Because of this relation, the term "crystal form" also sometimes refers to the types of  crystal faces that are visible on a crystal. Crystals with different types of crystals present on them are said to have a different form[7].

Fig. 9
Which of the many possible forms manifest as faces on a crystal depends on inherent structural details and on environmental conditions during growth. For example, while you could think of a cut through a sodium chloride lattice like the one shown in Fig. 9, which corresponds to the diamond-shaped form in Fig. 8, you will never see such a form on a rock salt crystal in nature. While the crystal grows in a watery solution, such a plane made of negatively charged chlorine ions will strongly attract positively charged sodium ions and will quickly grow into a regular corner of a cube. This crystallographic form is thermodynamically not stable in rock salt. The faces of a cube are electrically balanced and tend to grow and dissolve slower in a watery solution (they are more stable), and accordingly they are the preferred crystal form in rock salt.

A form that is not stable in rock salt may very well be stable in other minerals of the cubic crystal system that have a different internal structure, like fluorite or garnet. Some minerals prefer to wear the same clothes every day, like rock salt, others show an astounding variety of forms and shapes that vary with the growth conditions, like pyrite, fluorite or, with about 200 different forms and more than 1000 known combinations, calcite.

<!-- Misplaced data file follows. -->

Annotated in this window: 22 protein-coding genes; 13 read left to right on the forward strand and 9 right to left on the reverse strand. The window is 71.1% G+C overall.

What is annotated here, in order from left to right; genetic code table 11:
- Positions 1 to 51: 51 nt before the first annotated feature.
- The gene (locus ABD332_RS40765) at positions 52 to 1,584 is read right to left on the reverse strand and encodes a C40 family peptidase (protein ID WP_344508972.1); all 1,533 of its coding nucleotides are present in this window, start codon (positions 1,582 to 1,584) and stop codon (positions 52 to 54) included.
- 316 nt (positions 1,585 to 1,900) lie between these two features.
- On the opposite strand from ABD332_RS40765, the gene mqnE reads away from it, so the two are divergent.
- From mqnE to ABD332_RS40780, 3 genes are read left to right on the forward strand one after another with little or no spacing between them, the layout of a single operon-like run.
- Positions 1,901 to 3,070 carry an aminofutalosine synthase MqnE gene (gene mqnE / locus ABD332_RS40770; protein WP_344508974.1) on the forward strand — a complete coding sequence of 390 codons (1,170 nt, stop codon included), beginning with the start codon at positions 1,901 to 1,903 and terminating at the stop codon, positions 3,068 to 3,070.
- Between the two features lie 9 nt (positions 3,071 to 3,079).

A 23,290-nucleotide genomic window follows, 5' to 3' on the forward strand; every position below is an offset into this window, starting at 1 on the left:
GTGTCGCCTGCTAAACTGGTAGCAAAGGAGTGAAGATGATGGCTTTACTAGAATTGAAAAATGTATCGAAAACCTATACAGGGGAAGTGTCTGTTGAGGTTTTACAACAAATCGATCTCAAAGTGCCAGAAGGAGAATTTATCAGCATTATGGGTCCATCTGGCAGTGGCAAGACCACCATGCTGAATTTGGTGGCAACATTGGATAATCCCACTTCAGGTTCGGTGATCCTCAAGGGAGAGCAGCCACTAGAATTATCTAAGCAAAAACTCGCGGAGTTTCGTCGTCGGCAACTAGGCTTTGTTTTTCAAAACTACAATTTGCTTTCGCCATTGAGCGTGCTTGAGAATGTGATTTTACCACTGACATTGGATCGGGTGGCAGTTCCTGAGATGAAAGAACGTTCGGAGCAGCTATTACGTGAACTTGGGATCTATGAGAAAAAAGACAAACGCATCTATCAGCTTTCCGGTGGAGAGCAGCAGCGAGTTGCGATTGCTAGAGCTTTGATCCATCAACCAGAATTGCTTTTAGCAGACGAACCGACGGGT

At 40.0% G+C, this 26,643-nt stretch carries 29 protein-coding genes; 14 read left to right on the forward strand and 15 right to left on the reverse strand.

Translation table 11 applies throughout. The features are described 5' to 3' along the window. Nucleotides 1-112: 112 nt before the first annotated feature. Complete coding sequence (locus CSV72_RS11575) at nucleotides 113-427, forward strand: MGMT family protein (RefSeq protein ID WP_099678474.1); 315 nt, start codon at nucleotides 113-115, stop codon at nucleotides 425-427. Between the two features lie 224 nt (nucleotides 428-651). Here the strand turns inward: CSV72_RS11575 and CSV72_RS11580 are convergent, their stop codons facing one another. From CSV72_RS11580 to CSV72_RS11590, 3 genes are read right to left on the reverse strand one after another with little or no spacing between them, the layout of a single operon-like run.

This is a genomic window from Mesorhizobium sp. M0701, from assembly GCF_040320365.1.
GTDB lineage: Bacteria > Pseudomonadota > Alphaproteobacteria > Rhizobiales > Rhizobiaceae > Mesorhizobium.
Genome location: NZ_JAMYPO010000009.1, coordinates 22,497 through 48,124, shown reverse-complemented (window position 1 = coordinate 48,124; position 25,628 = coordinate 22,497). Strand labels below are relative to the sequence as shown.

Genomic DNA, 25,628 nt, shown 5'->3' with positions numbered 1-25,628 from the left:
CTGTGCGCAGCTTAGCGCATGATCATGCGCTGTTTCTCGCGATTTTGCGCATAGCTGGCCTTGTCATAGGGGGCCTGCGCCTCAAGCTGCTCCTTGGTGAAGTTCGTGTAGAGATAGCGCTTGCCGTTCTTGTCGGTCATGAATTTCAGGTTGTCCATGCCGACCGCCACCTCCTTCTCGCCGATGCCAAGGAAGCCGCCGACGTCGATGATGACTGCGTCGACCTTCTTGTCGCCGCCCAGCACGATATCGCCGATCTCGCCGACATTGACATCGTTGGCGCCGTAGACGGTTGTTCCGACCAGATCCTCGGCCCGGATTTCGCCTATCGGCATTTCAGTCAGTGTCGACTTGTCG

There is a mathematical terminology for describing crystallographic forms, the so called Miller indices for crystal systems with three axes and the extension for crystal systems with four axes, the Miller-Bravais indices. The vector annotation used in this terminology (for example, {1 0 1 1} for the positive rhombohedral form r in quartz) exactly describes the relation of forms to the underlying crystal lattice. An introductory explanation of this awkward nomenclature is in preparation, but meanwhile I have to direct you to other websites and to textbooks of mineralogy to get into this rather complex and abstract topic:

  • English Wikipedia Article on Miller Indices